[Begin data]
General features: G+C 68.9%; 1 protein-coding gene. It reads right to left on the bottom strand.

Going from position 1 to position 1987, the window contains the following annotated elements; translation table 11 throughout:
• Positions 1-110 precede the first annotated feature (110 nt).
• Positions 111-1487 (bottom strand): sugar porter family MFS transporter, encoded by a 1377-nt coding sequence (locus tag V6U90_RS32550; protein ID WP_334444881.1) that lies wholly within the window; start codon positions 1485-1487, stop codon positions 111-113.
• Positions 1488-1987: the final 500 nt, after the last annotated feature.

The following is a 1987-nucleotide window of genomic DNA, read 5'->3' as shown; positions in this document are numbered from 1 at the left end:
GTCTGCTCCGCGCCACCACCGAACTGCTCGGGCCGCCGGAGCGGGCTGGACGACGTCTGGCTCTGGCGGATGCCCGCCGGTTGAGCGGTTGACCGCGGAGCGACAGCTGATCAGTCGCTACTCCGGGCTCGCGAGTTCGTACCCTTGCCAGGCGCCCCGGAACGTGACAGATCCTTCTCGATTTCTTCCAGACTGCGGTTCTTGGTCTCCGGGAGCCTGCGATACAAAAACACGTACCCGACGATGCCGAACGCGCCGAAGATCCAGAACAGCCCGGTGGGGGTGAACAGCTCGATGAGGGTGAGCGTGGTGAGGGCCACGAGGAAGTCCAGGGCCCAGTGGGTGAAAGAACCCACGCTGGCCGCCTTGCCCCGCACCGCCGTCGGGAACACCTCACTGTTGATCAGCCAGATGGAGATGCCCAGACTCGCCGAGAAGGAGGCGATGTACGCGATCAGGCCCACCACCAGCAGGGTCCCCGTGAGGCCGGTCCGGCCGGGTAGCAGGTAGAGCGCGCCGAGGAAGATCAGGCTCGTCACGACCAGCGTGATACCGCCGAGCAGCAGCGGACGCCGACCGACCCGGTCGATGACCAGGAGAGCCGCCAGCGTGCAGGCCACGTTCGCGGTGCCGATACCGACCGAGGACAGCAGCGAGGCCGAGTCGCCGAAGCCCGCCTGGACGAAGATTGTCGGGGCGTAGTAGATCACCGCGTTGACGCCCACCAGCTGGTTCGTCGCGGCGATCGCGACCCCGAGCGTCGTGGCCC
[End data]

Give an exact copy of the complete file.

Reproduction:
General features: G+C 68.9%; 1 protein-coding gene. It reads right to left on the bottom strand.

Going from position 1 to position 1987, the window contains the following annotated elements; translation table 11 throughout:
• Positions 1-110 precede the first annotated feature (110 nt).
• Positions 111-1487 (bottom strand): sugar porter family MFS transporter, encoded by a 1377-nt coding sequence (locus tag V6U90_RS32550; protein ID WP_334444881.1) that lies wholly within the window; start codon positions 1485-1487, stop codon positions 111-113.
• Positions 1488-1987: the final 500 nt, after the last annotated feature.

The following is a 1987-nucleotide window of genomic DNA, read 5'->3' as shown; positions in this document are numbered from 1 at the left end:
GTCTGCTCCGCGCCACCACCGAACTGCTCGGGCCGCCGGAGCGGGCTGGACGACGTCTGGCTCTGGCGGATGCCCGCCGGTTGAGCGGTTGACCGCGGAGCGACAGCTGATCAGTCGCTACTCCGGGCTCGCGAGTTCGTACCCTTGCCAGGCGCCCCGGAACGTGACAGATCCTTCTCGATTTCTTCCAGACTGCGGTTCTTGGTCTCCGGGAGCCTGCGATACAAAAACACGTACCCGACGATGCCGAACGCGCCGAAGATCCAGAACAGCCCGGTGGGGGTGAACAGCTCGATGAGGGTGAGCGTGGTGAGGGCCACGAGGAAGTCCAGGGCCCAGTGGGTGAAAGAACCCACGCTGGCCGCCTTGCCCCGCACCGCCGTCGGGAACACCTCACTGTTGATCAGCCAGATGGAGATGCCCAGACTCGCCGAGAAGGAGGCGATGTACGCGATCAGGCCCACCACCAGCAGGGTCCCCGTGAGGCCGGTCCGGCCGGGTAGCAGGTAGAGCGCGCCGAGGAAGATCAGGCTCGTCACGACCAGCGTGATACCGCCGAGCAGCAGCGGACGCCGACCGACCCGGTCGATGACCAGGAGAGCCGCCAGCGTGCAGGCCACGTTCGCGGTGCCGATACCGACCGAGGACAGCAGCGAGGCCGAGTCGCCGAAGCCCGCCTGGACGAAGATTGTCGGGGCGTAGTAGATCACCGCGTTGACGCCCACCAGCTGGTTCGTCGCGGCGATCGCGACCCCGAGCGTCGTGGCCC